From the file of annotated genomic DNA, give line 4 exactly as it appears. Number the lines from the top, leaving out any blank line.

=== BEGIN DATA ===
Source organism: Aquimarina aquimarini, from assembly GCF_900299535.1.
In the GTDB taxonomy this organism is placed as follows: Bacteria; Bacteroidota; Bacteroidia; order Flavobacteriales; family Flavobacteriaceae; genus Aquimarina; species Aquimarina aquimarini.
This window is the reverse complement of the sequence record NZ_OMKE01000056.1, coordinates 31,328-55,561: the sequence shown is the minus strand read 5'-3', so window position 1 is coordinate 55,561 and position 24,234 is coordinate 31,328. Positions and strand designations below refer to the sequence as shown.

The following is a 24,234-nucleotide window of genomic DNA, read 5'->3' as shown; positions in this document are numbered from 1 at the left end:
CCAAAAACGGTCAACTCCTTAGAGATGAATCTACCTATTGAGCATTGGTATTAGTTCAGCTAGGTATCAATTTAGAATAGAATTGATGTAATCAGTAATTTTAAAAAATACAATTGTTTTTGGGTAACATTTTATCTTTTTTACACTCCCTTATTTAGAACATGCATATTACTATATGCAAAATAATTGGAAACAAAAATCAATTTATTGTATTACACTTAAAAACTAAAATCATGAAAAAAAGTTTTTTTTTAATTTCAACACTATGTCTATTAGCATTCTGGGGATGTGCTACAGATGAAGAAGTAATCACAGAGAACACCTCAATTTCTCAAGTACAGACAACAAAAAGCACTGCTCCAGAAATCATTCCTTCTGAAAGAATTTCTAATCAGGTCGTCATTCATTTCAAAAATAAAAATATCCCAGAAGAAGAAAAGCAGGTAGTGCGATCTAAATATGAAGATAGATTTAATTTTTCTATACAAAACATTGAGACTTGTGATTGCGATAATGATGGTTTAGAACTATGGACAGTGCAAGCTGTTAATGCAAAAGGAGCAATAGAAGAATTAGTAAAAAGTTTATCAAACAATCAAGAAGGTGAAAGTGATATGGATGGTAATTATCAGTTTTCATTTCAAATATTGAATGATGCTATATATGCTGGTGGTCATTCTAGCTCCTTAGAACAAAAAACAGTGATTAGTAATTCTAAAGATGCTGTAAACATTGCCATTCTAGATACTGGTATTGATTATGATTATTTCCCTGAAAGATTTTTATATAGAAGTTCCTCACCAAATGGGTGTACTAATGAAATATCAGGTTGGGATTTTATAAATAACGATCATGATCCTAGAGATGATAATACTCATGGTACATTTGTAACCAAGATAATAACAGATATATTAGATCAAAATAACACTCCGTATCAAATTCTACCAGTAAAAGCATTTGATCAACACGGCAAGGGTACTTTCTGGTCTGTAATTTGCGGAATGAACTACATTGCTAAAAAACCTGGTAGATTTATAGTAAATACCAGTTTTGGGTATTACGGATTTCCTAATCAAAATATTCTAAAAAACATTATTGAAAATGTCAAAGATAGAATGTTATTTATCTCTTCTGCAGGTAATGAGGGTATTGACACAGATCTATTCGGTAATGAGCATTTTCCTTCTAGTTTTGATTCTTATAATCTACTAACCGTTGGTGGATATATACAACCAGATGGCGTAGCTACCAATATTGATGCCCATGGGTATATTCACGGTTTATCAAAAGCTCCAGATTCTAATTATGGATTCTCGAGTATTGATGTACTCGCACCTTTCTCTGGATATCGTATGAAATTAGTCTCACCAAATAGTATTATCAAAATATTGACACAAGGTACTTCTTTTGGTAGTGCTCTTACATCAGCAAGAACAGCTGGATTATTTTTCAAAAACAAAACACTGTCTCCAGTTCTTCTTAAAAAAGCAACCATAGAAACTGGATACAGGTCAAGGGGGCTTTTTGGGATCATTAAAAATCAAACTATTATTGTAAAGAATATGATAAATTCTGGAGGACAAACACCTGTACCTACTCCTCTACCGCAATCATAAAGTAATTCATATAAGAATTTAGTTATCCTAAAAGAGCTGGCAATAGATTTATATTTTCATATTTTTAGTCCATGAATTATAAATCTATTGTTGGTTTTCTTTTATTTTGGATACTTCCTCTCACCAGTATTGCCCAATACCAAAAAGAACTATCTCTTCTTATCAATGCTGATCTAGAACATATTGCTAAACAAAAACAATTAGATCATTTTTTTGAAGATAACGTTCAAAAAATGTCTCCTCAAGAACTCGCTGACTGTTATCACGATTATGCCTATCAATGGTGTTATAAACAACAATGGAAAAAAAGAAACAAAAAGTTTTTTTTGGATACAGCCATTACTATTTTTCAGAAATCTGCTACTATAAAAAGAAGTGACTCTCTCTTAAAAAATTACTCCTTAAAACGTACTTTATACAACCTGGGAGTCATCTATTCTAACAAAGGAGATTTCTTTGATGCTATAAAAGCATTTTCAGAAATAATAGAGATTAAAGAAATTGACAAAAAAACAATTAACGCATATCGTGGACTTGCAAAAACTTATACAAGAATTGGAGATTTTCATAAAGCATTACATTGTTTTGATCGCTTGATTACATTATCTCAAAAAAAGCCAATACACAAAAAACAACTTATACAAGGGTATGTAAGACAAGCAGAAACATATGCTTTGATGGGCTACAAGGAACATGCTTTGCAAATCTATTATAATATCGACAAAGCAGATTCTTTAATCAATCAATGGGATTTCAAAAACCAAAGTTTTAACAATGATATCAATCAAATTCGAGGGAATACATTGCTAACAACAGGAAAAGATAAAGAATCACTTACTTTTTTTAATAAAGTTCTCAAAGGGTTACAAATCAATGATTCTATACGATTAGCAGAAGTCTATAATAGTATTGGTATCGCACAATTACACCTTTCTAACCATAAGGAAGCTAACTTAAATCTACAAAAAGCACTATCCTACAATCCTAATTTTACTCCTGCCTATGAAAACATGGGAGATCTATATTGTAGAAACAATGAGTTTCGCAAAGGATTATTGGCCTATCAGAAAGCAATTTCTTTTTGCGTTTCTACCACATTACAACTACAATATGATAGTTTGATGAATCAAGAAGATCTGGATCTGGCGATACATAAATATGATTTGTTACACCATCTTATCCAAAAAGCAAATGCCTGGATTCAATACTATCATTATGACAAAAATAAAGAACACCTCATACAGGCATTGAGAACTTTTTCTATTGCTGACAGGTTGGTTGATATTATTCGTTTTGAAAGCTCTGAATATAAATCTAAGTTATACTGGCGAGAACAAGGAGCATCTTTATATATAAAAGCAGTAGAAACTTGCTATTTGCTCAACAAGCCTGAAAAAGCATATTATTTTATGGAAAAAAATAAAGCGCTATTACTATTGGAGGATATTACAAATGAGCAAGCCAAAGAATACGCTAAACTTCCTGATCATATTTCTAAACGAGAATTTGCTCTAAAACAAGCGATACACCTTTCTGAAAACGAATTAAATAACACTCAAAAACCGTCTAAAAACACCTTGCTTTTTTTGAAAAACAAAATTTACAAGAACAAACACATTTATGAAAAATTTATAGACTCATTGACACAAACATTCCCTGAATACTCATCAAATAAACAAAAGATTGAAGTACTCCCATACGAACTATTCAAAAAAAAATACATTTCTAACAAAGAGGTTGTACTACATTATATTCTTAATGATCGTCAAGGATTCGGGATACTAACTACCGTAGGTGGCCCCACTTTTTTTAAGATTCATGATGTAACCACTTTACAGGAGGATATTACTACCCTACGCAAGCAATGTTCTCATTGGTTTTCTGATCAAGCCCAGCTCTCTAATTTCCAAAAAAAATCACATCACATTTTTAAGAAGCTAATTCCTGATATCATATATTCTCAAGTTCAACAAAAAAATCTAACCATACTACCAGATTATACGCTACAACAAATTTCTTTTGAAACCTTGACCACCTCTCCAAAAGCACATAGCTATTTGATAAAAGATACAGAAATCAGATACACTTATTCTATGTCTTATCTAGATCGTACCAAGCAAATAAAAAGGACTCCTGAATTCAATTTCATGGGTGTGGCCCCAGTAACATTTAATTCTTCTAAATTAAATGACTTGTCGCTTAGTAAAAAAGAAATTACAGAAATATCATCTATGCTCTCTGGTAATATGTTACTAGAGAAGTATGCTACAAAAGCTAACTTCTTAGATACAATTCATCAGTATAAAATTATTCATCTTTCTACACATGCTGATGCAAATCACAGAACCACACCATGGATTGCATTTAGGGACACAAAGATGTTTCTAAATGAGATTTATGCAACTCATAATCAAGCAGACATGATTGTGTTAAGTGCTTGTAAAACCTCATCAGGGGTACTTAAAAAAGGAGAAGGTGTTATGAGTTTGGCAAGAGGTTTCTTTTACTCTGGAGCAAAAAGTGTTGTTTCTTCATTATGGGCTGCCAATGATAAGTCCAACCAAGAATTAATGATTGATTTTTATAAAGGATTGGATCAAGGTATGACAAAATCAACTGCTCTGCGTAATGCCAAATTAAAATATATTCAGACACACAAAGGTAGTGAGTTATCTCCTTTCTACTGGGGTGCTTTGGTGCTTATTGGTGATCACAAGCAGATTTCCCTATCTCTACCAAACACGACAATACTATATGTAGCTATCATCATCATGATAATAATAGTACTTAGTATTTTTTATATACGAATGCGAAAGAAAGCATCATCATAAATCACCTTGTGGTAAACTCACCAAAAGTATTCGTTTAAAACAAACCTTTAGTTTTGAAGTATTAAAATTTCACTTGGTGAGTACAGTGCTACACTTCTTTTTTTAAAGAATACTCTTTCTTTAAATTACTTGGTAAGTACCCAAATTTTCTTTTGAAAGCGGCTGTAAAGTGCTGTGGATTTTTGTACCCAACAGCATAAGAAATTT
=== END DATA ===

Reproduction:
The following is a 24,234-nucleotide window of genomic DNA, read 5'->3' as shown; positions in this document are numbered from 1 at the left end: